MONDAY, Oct. 2, 2017 (HealthDay News) — Recent immigrants to Canada are more likely to receive aggressive care and die in intensive care than long-standing residents, according to a study published online Oct. 2 in the Journal of the American Medical Association.
Christopher J. Yarnell, M.D., from the University of Toronto, and colleagues conducted a population-based cohort study to examine end-of-life care provided to immigrants to Canada in their last six months of life. Data were included for 967,013 decedents, of whom 5 percent had immigrated since 1985.
The researchers found that sex, socioeconomic status, urban residence, and causes of death were similar for immigrant and long-standing resident decedents, although long-standing residents were older (median, 75 versus 80 years). After adjustment for age, sex, income, geography, and cause of death, recent immigrant decedents were more likely to die in intensive care (15.6 versus 10 percent; relative risk, 1.3). Recent immigrants experienced more intensive care admissions (24.9 versus 19.2 percent), hospital admissions (72.1 versus 68.2 percent), mechanical ventilation (21.5 versus 13.6 percent), dialysis (5.5 versus 3.4 percent), percutaneous feeding tube placement (5.5 versus 3 percent), and tracheostomy (2.3 versus 1.1 percent) in their last six months of life. Compared with long-standing residents, the relative risk of dying in intensive care for recent immigrants varied according to region of birth.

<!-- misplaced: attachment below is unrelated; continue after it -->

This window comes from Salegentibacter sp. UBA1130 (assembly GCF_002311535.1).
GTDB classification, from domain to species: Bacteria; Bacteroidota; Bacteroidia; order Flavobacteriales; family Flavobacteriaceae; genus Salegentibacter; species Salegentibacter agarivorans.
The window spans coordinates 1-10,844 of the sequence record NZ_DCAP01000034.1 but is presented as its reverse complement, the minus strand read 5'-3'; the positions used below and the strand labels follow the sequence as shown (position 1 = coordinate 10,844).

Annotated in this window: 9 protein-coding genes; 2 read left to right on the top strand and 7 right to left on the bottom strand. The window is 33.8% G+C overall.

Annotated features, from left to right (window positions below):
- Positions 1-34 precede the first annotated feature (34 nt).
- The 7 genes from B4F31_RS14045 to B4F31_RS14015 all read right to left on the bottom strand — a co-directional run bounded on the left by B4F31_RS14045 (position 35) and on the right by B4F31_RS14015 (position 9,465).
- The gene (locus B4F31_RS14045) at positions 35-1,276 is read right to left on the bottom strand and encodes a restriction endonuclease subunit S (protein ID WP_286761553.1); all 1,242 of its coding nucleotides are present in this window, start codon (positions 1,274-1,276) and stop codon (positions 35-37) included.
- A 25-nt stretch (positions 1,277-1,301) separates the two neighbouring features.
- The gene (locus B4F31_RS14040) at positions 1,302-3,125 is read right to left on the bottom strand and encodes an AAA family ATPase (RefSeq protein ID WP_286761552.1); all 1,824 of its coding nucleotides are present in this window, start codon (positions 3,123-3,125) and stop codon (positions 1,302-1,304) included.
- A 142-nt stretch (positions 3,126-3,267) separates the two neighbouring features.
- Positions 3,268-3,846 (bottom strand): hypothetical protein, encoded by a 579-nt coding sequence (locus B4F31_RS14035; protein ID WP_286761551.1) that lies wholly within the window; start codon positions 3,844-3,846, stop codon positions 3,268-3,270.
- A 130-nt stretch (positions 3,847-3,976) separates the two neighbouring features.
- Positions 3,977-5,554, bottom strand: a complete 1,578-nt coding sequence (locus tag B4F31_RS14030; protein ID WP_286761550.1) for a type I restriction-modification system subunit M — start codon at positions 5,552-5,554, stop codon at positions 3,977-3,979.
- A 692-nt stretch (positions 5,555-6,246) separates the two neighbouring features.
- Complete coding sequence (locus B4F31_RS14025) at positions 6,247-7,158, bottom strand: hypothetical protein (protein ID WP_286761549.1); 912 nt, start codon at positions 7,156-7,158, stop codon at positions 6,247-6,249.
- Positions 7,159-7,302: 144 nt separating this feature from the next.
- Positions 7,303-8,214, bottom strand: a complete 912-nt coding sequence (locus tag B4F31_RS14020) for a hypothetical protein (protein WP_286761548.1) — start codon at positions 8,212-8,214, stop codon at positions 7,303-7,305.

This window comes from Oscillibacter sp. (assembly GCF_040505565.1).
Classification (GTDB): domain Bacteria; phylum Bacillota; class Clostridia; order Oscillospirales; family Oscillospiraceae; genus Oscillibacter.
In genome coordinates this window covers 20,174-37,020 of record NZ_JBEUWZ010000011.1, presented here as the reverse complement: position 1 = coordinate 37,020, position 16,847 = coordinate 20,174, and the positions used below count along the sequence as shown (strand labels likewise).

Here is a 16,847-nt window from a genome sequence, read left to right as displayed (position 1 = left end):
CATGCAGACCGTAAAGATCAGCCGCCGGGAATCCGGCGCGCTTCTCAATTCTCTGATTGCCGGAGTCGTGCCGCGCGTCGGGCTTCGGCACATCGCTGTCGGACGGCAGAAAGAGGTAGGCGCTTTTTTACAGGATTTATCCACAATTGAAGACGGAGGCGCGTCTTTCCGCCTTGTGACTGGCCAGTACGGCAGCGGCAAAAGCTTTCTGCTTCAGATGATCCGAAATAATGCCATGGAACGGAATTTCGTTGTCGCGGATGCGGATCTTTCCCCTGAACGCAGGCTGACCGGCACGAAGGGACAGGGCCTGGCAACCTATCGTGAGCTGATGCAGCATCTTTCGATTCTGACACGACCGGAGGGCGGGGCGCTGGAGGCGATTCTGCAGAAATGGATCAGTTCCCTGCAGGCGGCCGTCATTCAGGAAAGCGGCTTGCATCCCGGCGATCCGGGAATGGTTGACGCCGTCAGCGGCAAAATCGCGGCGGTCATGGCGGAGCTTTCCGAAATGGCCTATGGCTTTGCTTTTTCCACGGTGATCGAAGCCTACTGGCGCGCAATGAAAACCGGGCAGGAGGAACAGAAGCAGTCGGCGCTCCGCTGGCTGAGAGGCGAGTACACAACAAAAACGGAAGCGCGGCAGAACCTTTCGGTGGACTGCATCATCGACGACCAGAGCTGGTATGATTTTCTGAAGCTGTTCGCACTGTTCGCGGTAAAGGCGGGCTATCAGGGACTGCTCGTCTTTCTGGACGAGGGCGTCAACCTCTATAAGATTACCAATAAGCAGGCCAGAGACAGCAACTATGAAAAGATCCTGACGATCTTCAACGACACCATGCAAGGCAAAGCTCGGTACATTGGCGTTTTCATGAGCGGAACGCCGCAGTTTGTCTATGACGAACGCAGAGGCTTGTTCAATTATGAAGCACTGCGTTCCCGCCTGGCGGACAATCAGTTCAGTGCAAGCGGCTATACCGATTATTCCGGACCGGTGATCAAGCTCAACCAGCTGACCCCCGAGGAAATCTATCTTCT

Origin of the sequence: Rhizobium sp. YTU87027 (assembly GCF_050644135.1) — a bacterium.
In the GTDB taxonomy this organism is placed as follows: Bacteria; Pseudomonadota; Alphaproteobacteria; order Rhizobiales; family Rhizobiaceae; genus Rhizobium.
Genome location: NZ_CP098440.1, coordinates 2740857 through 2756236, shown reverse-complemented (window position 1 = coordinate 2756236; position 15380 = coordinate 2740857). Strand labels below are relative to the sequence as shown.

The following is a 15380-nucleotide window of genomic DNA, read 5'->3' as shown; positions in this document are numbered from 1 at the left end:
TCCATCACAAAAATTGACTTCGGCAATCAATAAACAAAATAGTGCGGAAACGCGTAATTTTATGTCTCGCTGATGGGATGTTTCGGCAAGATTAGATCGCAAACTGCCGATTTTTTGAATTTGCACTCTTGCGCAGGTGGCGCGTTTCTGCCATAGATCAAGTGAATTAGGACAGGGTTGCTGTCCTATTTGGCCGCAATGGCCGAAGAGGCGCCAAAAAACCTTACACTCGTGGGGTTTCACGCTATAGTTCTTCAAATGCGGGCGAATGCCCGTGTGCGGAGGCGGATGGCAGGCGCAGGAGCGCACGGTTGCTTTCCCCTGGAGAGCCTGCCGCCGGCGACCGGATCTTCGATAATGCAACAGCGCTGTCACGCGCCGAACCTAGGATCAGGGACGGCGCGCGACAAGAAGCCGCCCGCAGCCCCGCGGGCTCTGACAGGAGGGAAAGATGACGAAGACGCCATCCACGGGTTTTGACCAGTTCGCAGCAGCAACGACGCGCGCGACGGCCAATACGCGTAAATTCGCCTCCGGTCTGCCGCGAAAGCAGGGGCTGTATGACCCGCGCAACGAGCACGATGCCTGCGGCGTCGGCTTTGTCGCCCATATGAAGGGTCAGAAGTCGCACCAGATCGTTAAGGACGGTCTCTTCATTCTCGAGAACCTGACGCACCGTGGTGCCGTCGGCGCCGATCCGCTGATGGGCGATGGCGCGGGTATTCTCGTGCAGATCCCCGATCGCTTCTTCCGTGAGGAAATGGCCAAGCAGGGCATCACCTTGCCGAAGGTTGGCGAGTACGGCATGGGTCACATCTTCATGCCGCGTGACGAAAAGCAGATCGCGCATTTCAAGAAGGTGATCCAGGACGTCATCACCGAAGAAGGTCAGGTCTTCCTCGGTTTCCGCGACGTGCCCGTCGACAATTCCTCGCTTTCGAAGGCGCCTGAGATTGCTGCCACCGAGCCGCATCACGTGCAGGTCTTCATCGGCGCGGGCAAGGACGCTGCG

“Further research is needed to understand the mechanisms behind this association,” the authors write.
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